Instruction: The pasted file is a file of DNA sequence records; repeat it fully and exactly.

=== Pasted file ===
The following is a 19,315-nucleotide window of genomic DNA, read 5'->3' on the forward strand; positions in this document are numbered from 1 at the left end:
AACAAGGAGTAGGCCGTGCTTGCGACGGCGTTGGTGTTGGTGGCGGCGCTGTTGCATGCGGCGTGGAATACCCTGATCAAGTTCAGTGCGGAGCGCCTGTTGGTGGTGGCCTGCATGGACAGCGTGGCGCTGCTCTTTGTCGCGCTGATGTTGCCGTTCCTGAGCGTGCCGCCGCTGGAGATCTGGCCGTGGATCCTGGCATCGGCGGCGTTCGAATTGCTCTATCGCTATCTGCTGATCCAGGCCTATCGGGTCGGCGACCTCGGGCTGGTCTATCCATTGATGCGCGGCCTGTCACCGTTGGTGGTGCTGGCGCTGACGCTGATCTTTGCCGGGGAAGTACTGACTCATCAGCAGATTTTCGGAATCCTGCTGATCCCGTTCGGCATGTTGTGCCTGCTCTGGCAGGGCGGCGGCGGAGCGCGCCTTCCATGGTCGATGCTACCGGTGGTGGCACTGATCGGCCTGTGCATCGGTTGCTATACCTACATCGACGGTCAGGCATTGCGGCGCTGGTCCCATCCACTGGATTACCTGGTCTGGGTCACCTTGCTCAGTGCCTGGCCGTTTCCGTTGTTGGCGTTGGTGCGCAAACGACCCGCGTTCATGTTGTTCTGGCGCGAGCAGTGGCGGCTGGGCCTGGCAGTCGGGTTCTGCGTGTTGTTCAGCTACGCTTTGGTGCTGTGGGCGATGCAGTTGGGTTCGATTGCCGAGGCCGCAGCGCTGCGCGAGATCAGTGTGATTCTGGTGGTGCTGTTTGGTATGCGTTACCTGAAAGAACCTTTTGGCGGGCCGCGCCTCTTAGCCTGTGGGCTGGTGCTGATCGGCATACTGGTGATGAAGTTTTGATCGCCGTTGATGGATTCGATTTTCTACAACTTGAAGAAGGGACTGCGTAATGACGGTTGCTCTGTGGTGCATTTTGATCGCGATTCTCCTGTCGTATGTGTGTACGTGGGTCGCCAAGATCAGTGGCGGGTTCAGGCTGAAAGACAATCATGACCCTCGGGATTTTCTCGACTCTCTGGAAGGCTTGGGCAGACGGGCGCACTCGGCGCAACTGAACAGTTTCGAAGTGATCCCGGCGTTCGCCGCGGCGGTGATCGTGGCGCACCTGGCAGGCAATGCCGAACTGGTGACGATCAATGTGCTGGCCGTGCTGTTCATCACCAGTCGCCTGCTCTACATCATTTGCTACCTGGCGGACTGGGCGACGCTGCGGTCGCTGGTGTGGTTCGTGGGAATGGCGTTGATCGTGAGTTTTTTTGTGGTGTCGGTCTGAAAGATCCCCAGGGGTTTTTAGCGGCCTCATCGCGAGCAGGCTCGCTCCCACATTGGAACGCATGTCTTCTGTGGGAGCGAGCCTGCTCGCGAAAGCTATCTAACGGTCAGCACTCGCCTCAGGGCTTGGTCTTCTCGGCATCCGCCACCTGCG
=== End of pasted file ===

The following is a 19,315-nucleotide window of genomic DNA, read 5'->3' on the forward strand; positions in this document are numbered from 1 at the left end:
AACAAGGAGTAGGCCGTGCTTGCGACGGCGTTGGTGTTGGTGGCGGCGCTGTTGCATGCGGCGTGGAATACCCTGATCAAGTTCAGTGCGGAGCGCCTGTTGGTGGTGGCCTGCATGGACAGCGTGGCGCTGCTCTTTGTCGCGCTGATGTTGCCGTTCCTGAGCGTGCCGCCGCTGGAGATCTGGCCGTGGATCCTGGCATCGGCGGCGTTCGAATTGCTCTATCGCTATCTGCTGATCCAGGCCTATCGGGTCGGCGACCTCGGGCTGGTCTATCCATTGATGCGCGGCCTGTCACCGTTGGTGGTGCTGGCGCTGACGCTGATCTTTGCCGGGGAAGTACTGACTCATCAGCAGATTTTCGGAATCCTGCTGATCCCGTTCGGCATGTTGTGCCTGCTCTGGCAGGGCGGCGGCGGAGCGCGCCTTCCATGGTCGATGCTACCGGTGGTGGCACTGATCGGCCTGTGCATCGGTTGCTATACCTACATCGACGGTCAGGCATTGCGGCGCTGGTCCCATCCACTGGATTACCTGGTCTGGGTCACCTTGCTCAGTGCCTGGCCGTTTCCGTTGTTGGCGTTGGTGCGCAAACGACCCGCGTTCATGTTGTTCTGGCGCGAGCAGTGGCGGCTGGGCCTGGCAGTCGGGTTCTGCGTGTTGTTCAGCTACGCTTTGGTGCTGTGGGCGATGCAGTTGGGTTCGATTGCCGAGGCCGCAGCGCTGCGCGAGATCAGTGTGATTCTGGTGGTGCTGTTTGGTATGCGTTACCTGAAAGAACCTTTTGGCGGGCCGCGCCTCTTAGCCTGTGGGCTGGTGCTGATCGGCATACTGGTGATGAAGTTTTGATCGCCGTTGATGGATTCGATTTTCTACAACTTGAAGAAGGGACTGCGTAATGACGGTTGCTCTGTGGTGCATTTTGATCGCGATTCTCCTGTCGTATGTGTGTACGTGGGTCGCCAAGATCAGTGGCGGGTTCAGGCTGAAAGACAATCATGACCCTCGGGATTTTCTCGACTCTCTGGAAGGCTTGGGCAGACGGGCGCACTCGGCGCAACTGAACAGTTTCGAAGTGATCCCGGCGTTCGCCGCGGCGGTGATCGTGGCGCACCTGGCAGGCAATGCCGAACTGGTGACGATCAATGTGCTGGCCGTGCTGTTCATCACCAGTCGCCTGCTCTACATCATTTGCTACCTGGCGGACTGGGCGACGCTGCGGTCGCTGGTGTGGTTCGTGGGAATGGCGTTGATCGTGAGTTTTTTTGTGGTGTCGGTCTGAAAGATCCCCAGGGGTTTTTAGCGGCCTCATCGCGAGCAGGCTCGCTCCCACATTGGAACGCATGTCTTCTGTGGGAGCGAGCCTGCTCGCGAAAGCTATCTAACGGTCAGCACTCGCCTCAGGGCTTGGTCTTCTCGGCATCCGCCACCTGCG